OAKLAND, CA -- National thought leaders join Bay Area Blacks in Philanthropy (BABIP) to celebrate Black Philanthropy and confer on "The State of the Race: Investing in Black Communities," September 29th and September 30th.
Secretary of State Hillary Rodham Clinton popularized the African proverb "It takes a village to raise a child" to emphasize the importance of community involvement. "A child cannot be raised, a village cannot exist without the proper resources," said Cedric Brown, President, Bay Area Blacks in Philanthropy. "We're beginning with a reception "Celebrating Black Philanthropy" that will recognize the generous giving of unsung African Americans who contribute significant resources to the village. The next day we have national thought-leaders joining us to take a closer look at the state of the race and explore the demographic changes impacting Blacks in the San Francisco Bay Area.
Junious Williams, Jr., CEO, Urban Strategies Council, a community building support and advocacy organization creating healthy communities, said, "As a co-sponsor of the conference, I am pleased to be included in this very important discourse. Although there have been many strides made and we have a President with African heritage in the White House, there is still much that has to be said concerning the state of Blacks in the U.S. and we are starting right here at home in the Bay Area, which has provided many models for social change."
The public is invited to attend the Gala Reception: Celebrating Black Philanthropy, Wednesday, September 29th, 6:30 p.m. at the African American Museum and the "State of the Race: Investing in Black Communities" Conference, Thursday, September 30th, 8:30 a.m. at the Oakland Conference Center at the California Endowment, 1111 Broadway in Oakland.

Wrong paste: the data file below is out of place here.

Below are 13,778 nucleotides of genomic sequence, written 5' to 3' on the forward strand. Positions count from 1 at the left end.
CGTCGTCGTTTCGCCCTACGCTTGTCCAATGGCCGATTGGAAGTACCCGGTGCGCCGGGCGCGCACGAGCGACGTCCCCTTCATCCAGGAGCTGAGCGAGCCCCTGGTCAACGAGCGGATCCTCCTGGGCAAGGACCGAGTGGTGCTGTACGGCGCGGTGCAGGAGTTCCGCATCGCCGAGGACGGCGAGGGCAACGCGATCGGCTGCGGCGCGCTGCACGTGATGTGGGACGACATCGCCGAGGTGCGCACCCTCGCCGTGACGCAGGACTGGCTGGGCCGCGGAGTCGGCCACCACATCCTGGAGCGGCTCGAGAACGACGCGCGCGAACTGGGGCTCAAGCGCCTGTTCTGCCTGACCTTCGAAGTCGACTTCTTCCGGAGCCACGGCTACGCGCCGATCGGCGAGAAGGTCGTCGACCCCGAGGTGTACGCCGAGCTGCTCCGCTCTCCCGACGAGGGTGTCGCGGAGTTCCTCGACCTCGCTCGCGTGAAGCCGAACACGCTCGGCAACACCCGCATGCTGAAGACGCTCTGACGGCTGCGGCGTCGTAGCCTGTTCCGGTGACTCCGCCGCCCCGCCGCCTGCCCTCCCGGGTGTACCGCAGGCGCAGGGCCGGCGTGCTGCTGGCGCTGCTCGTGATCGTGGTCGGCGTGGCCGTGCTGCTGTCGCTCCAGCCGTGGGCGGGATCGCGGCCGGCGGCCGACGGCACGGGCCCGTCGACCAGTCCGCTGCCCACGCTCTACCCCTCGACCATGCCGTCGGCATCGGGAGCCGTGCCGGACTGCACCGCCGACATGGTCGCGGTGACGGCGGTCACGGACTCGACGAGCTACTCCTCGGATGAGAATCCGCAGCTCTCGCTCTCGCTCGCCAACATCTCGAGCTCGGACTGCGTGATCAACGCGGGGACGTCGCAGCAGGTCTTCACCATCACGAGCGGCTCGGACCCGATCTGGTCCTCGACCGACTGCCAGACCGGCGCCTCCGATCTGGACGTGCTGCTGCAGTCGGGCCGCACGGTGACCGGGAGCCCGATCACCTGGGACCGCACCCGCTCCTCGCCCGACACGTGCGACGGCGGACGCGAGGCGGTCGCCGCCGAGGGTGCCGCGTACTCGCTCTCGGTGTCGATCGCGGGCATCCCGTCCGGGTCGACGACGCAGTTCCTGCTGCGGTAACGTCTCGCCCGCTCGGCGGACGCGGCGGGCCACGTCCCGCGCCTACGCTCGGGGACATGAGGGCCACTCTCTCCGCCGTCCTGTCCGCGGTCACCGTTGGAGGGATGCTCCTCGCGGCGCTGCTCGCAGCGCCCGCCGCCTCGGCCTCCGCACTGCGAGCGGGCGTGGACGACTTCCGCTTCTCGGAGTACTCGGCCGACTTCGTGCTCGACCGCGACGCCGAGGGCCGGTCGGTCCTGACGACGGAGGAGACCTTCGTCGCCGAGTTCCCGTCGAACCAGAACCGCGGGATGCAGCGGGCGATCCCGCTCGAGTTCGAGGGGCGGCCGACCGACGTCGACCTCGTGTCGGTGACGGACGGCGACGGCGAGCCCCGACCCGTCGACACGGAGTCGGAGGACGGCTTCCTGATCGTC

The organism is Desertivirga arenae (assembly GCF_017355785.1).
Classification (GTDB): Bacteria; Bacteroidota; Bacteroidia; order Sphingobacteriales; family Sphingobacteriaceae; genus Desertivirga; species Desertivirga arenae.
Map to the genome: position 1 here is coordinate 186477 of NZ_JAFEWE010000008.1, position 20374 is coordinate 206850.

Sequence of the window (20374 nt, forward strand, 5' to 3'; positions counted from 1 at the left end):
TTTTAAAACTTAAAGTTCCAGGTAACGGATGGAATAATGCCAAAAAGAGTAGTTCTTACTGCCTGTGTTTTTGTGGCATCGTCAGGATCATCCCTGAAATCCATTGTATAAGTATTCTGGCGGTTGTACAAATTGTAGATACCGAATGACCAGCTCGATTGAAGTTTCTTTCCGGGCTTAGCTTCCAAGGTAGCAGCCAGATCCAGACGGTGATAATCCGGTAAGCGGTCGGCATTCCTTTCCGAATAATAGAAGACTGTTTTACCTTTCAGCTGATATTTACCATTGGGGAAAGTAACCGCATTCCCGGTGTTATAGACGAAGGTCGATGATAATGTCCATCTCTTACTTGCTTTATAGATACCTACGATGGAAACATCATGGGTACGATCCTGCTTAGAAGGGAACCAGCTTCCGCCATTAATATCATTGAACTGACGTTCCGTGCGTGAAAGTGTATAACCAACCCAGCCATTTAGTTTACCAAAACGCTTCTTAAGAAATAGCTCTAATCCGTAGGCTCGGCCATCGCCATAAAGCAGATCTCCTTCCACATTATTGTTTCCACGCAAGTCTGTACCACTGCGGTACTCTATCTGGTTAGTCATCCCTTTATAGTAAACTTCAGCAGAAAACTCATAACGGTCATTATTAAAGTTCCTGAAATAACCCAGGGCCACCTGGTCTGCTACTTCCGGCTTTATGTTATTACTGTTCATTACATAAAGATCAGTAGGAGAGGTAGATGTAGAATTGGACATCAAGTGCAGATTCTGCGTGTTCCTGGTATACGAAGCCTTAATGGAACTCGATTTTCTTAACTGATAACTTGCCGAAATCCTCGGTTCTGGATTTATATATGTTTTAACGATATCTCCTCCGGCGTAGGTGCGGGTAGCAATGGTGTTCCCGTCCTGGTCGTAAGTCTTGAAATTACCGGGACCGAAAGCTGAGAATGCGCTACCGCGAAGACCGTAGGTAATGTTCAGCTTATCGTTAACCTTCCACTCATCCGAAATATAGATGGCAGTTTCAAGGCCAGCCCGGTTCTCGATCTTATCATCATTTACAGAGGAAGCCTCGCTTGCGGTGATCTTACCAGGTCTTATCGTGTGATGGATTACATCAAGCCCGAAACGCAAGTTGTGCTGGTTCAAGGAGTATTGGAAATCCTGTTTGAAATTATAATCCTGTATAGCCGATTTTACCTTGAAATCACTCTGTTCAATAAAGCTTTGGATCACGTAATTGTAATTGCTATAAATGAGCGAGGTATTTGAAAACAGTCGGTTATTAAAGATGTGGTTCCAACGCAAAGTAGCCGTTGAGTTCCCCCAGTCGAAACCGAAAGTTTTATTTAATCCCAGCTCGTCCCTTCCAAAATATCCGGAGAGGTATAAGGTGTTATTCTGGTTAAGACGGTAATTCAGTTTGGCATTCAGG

The Gala Reception will be emceed by Dave Clark, KTVU's Morning News Anchor and will celebrate the spirit of philanthropy by and for Blacks in the Bay Area community as it presents "the 2010 BABIP Community Impact Awards." Community Impact honorees will receive the following awards:
Legacy-Warren Wilson, Barrios Trust; Private Foundation, Akonadi Foundation, Catalyst-Deborah Santana; Inspiring Entrepreneur-Michael Le Blanc, Pican Restaurant; Community Service Organizations-100 Black Men Chapter of the Bay Area; 100 Black Women Bay Area Chapter; Links, Inc.; Scholarships-Vintage Foster, Bay Area Leadership Foundation; Sports Role Models, Vida Blue, Major League Base Ball All Star, Thomas Howard and Nnadi Asomugha, Oakland Raiders; and Visionaries-Ken & Caretha Coleman and Trustee-Hugh Burroughs.
"The State of the Race: Investing in Black Communities" Conference will provide an opportunity for dialogue and education on the status of Black communities in the Bay Area. Utilizing research generated by the Urban Strategies Council, it will address some of the major issues facing these communities including changes in demographic patterns, economic development, incarceration and re-entry, health and environment. The goal of the fall conference is to provide a platform for developing investment approaches that can improve outcomes for Blacks and their communities and serve as a national model.
Confirmed session leaders and participants include: Dr. Emmett Carson, President and CEO, Silicon Valley Community Foundation; James Head, Vice President for Programs, The San Francisco Foundation; Dr. Malo Hutson, Professor, UC Berkeley, Department of City and Regional Planning; Eric McDonnell, Vice President, United Way of the Bay Area; Arnold Perkins, Alameda County Health and Human Services, Retired; Dr. Steven Pitts, Labor Policy Specialist, UC Berkeley Labor Center; Nicole Taylor, President and CEO, East Bay Community Foundation; Tangerine Brigham, San Francisco Department of Public Health, Healthy San Francisco; and Junious Williams, Jr., Chief Executive Officer, Urban Strategies Council.
ABOUT BAY AREA BLACKS IN PHILANTHROPY
BABIP is a regional, nonprofit membership organization that works to advance the interests of African Americans in philanthropy and address the impact of racial disparity within philanthropic institutions and African American communities in the San Francisco Bay Area. Utilizing research and national Bay Area thought-leaders, the organization sets philanthropic precedents that can be replicated nationwide.